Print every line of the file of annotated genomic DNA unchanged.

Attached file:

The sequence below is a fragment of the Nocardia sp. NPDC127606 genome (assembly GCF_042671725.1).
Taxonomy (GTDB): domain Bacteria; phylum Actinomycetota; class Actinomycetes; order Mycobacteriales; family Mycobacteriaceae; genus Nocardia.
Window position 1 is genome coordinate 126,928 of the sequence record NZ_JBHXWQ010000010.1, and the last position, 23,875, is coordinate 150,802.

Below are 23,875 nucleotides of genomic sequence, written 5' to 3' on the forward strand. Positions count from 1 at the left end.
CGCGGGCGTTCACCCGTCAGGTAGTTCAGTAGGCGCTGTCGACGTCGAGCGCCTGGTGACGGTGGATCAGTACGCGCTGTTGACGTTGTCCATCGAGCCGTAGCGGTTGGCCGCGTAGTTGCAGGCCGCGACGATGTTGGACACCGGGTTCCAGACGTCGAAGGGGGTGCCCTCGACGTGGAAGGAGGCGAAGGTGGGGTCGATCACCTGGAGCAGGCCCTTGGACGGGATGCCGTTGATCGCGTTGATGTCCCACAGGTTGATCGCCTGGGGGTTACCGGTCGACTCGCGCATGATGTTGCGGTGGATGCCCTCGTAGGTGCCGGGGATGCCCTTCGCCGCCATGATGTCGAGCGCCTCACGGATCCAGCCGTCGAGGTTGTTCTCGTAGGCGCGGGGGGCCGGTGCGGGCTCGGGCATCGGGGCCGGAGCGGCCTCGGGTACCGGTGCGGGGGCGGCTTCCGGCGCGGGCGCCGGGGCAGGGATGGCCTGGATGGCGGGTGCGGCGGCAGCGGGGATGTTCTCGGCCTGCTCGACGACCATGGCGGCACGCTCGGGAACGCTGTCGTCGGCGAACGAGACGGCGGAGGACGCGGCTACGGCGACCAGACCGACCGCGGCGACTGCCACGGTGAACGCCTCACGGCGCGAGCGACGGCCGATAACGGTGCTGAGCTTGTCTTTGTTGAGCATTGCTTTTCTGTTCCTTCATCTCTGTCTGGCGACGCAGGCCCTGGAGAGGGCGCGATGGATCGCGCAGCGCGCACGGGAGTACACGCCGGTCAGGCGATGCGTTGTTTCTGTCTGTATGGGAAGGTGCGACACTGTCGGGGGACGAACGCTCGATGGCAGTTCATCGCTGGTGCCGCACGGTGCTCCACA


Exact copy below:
The sequence below is a fragment of the Nocardia sp. NPDC127606 genome (assembly GCF_042671725.1).
Taxonomy (GTDB): domain Bacteria; phylum Actinomycetota; class Actinomycetes; order Mycobacteriales; family Mycobacteriaceae; genus Nocardia.
Window position 1 is genome coordinate 126,928 of the sequence record NZ_JBHXWQ010000010.1, and the last position, 23,875, is coordinate 150,802.

Below are 23,875 nucleotides of genomic sequence, written 5' to 3' on the forward strand. Positions count from 1 at the left end.
CGCGGGCGTTCACCCGTCAGGTAGTTCAGTAGGCGCTGTCGACGTCGAGCGCCTGGTGACGGTGGATCAGTACGCGCTGTTGACGTTGTCCATCGAGCCGTAGCGGTTGGCCGCGTAGTTGCAGGCCGCGACGATGTTGGACACCGGGTTCCAGACGTCGAAGGGGGTGCCCTCGACGTGGAAGGAGGCGAAGGTGGGGTCGATCACCTGGAGCAGGCCCTTGGACGGGATGCCGTTGATCGCGTTGATGTCCCACAGGTTGATCGCCTGGGGGTTACCGGTCGACTCGCGCATGATGTTGCGGTGGATGCCCTCGTAGGTGCCGGGGATGCCCTTCGCCGCCATGATGTCGAGCGCCTCACGGATCCAGCCGTCGAGGTTGTTCTCGTAGGCGCGGGGGGCCGGTGCGGGCTCGGGCATCGGGGCCGGAGCGGCCTCGGGTACCGGTGCGGGGGCGGCTTCCGGCGCGGGCGCCGGGGCAGGGATGGCCTGGATGGCGGGTGCGGCGGCAGCGGGGATGTTCTCGGCCTGCTCGACGACCATGGCGGCACGCTCGGGAACGCTGTCGTCGGCGAACGAGACGGCGGAGGACGCGGCTACGGCGACCAGACCGACCGCGGCGACTGCCACGGTGAACGCCTCACGGCGCGAGCGACGGCCGATAACGGTGCTGAGCTTGTCTTTGTTGAGCATTGCTTTTCTGTTCCTTCATCTCTGTCTGGCGACGCAGGCCCTGGAGAGGGCGCGATGGATCGCGCAGCGCGCACGGGAGTACACGCCGGTCAGGCGATGCGTTGTTTCTGTCTGTATGGGAAGGTGCGACACTGTCGGGGGACGAACGCTCGATGGCAGTTCATCGCTGGTGCCGCACGGTGCTCCACA